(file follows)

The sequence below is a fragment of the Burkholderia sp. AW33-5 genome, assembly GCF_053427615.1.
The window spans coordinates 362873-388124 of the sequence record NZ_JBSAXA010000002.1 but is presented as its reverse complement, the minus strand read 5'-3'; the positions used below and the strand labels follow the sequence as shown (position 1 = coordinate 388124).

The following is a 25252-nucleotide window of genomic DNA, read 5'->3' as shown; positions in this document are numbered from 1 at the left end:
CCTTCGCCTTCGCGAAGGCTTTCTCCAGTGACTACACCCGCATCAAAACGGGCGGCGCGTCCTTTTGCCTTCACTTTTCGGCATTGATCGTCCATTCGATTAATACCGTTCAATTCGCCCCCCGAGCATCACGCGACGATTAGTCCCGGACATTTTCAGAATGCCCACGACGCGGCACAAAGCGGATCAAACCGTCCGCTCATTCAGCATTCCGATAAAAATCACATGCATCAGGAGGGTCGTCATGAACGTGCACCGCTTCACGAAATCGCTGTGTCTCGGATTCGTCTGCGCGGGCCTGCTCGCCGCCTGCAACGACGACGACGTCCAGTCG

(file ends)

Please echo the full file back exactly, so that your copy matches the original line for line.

The sequence below is a fragment of the Burkholderia sp. AW33-5 genome, assembly GCF_053427615.1.
The window spans coordinates 362873-388124 of the sequence record NZ_JBSAXA010000002.1 but is presented as its reverse complement, the minus strand read 5'-3'; the positions used below and the strand labels follow the sequence as shown (position 1 = coordinate 388124).

The following is a 25252-nucleotide window of genomic DNA, read 5'->3' as shown; positions in this document are numbered from 1 at the left end:
CCTTCGCCTTCGCGAAGGCTTTCTCCAGTGACTACACCCGCATCAAAACGGGCGGCGCGTCCTTTTGCCTTCACTTTTCGGCATTGATCGTCCATTCGATTAATACCGTTCAATTCGCCCCCCGAGCATCACGCGACGATTAGTCCCGGACATTTTCAGAATGCCCACGACGCGGCACAAAGCGGATCAAACCGTCCGCTCATTCAGCATTCCGATAAAAATCACATGCATCAGGAGGGTCGTCATGAACGTGCACCGCTTCACGAAATCGCTGTGTCTCGGATTCGTCTGCGCGGGCCTGCTCGCCGCCTGCAACGACGACGACGTCCAGTCG